When standing, the healthy human foot supports on the ground at three points: the capitula of the first and fifth metatarsals, and the heel bone. Arches, similar to the load-bearing structure in architecture, span between these main points.
When the feet are placed side by side, the arches form a dome-like structure. The structure is not rigid, and the tendons and joints between the bones dampen the shocks when walking, making one's gait smooth.
Conclusions can be drawn about the statics and dynamics of the foot through the examination of the supportive surface, the pressure examination of the sole.
By looking at the sole from below a specially side-lit glass sheet with a person standing on it, a pressure point pattern is revealed. The phenomenon is caused by the fact that due to the side lighting the beams of light reach the internal surface of the glass sheet in the same or a greater angle as the critical angle of the total reflection and the air. The beams of light only pass through the transparent glass sheet at the points where its surface meets an optically denser medium than air, i.e. the part of the sole. At the same time the amount of light emerging is proportionate with the pressure on the glass sheet, thus the brightness of the points of the image precisely shows the pressure. If we create standard examination conditions and know the body weight, an absolute value for the pressure can also be established from the brightness of the recorded image.
The principle of measurement
The body weight (which is known) is spread over the surface of the sole in contact with the ground. Pressure is not even, and the computer creates isochromatic areas, i.e. of the same colour, from patches with the same intensity of light. These represent areas with the same isobar, the same pressure. The pressure values are proportionate with the colour saturation, so by measuring accurately the body weight and the isobar areas pressure values can be determined exactly.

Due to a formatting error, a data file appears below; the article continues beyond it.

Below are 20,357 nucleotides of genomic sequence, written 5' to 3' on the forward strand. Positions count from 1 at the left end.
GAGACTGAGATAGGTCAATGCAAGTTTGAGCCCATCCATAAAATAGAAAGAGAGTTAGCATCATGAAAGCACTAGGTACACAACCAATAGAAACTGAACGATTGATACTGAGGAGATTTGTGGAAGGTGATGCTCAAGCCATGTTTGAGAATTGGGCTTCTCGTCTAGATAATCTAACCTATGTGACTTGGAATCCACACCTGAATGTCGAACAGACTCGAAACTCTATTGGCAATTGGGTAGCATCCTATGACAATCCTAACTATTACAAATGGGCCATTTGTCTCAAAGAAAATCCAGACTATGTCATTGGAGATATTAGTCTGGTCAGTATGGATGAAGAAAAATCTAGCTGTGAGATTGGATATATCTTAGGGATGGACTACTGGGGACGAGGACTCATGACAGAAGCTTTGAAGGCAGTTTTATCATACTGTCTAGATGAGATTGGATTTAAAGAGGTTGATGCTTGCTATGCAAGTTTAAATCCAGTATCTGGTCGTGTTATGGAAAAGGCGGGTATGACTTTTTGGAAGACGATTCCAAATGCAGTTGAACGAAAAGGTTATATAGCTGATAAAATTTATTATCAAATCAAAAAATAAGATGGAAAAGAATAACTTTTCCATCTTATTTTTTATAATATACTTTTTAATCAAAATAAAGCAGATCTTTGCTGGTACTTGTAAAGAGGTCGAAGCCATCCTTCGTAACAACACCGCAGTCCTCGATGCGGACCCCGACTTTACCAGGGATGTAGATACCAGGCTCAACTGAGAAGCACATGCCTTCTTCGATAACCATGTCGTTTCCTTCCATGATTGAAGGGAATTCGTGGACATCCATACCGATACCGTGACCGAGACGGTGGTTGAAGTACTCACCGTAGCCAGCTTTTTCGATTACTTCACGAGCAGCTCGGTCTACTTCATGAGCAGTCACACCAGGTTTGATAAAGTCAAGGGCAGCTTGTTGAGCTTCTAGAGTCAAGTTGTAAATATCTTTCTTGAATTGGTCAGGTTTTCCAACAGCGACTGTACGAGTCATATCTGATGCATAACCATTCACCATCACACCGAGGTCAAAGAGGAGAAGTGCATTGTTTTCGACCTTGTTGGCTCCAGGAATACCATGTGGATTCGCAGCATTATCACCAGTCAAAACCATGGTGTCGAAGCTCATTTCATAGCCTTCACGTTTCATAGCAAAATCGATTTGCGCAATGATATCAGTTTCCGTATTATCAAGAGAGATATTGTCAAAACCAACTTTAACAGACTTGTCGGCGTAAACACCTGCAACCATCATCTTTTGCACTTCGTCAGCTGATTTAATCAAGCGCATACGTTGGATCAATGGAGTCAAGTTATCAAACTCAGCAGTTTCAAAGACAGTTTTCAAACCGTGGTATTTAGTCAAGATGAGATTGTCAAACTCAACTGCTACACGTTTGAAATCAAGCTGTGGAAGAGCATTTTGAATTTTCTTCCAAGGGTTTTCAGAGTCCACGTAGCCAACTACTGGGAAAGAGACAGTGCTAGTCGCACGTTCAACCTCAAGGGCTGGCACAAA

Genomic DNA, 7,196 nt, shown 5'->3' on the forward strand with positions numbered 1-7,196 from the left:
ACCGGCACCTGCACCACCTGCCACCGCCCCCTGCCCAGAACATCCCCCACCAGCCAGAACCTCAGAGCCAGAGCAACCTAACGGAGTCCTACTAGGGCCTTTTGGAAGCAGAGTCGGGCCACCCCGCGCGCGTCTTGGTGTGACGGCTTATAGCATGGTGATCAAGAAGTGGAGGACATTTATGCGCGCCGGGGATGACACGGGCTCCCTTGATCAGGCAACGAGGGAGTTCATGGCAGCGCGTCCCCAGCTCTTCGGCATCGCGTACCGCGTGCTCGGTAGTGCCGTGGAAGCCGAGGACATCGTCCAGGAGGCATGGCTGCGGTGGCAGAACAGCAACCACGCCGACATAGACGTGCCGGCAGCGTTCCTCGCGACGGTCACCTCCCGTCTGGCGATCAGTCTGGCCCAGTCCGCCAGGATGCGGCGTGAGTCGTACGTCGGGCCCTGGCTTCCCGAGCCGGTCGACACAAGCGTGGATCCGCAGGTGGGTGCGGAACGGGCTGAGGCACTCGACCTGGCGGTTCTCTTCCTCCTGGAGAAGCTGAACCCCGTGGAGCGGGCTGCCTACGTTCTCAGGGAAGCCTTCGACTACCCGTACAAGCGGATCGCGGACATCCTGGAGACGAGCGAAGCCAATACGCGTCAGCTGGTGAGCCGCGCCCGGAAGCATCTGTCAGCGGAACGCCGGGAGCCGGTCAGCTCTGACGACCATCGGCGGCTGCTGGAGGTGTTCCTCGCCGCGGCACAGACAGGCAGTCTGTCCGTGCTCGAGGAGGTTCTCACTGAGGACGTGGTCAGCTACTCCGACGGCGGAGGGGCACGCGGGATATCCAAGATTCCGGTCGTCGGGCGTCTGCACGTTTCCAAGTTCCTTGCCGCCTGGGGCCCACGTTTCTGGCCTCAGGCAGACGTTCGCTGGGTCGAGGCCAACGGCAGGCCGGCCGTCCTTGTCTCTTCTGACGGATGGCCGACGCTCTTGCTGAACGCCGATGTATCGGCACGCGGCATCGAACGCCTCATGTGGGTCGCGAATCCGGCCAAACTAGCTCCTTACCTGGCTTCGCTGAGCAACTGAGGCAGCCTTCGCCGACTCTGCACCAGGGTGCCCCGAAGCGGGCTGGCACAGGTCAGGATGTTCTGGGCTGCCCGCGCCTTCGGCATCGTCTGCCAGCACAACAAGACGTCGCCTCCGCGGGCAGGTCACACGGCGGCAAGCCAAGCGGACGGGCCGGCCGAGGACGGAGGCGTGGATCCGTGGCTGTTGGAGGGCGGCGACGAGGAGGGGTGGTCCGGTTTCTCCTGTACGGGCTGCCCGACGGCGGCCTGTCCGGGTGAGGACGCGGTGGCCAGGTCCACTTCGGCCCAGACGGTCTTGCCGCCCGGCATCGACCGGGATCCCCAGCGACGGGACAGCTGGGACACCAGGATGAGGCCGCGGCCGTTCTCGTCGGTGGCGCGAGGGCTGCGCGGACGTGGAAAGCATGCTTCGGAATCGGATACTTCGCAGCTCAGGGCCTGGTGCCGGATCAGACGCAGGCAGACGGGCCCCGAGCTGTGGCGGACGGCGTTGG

Looking at the supportive surfaces, we can see that the pressure of the heel bone and the capitulum of the first metatarsal is stronger than that of the fifth metatarsal. This is caused by the position of the centre of gravity and how the weight is distributed. The area where pressure is greatest is the so-called weight line representing the weight of the body.
Thus the weight line of even a healthy, sound foot runs through the inner edge of the heel bone, thus increasing the load of the inner part (medial) of the foot. The force on the inner arch of the longitudinal arch is great, and even the ligament system is only able to sustain the arch to the limit of its flexibility. When standing (in a static position), the weight line is divided differently. However, when walking (dynamic position), it moves forward in a characteristic line.
The course of the weight line in a healthy foot.
The centre of the heel - the outer edge of the foot - the base of the metatarsals; here about 75 % of the force turns in on the first metatarsal and 25 % on the head of the fifth, where the foot supports on or pushes off from the ground.
The phases of walking
Analysing the image sequence recorded by the podoscope while walking, it can be stated that the static pressure point image is only comprised of mosaics of dynamic pressure point images that are created in the different phases of walking. Thus dynamic features can be deducted from the static image.
Static problems are the main cause of foot disorders, and dropped arches or changes arising in the process of them dropping cause the majority of ordinary foot problems.
Due to different exogenous and endogenous reasons (sudden heavy load, ligament weakness, overweight, improper lifestyle, hormonal changes, etc.), the ligaments supporting the arches stretch. This in turn causes the arch to drop and the weight line to change, e.g. when the longitudinal arch drops, it shifts inwards.
Diagnostic definition of an abnormal weight line
By examining the pressure point image, abnormal pressure point formations caused by static disorders can be defined. We define the course of the weight line (pressure line) by linking together the main pressure points, then compare it with the course regarded as normal. With talipes valgus and flat foot, for instance, the pressure line shifts inwards, while with a dropped transversal arch it does not proceed towards the big toe but the second toe.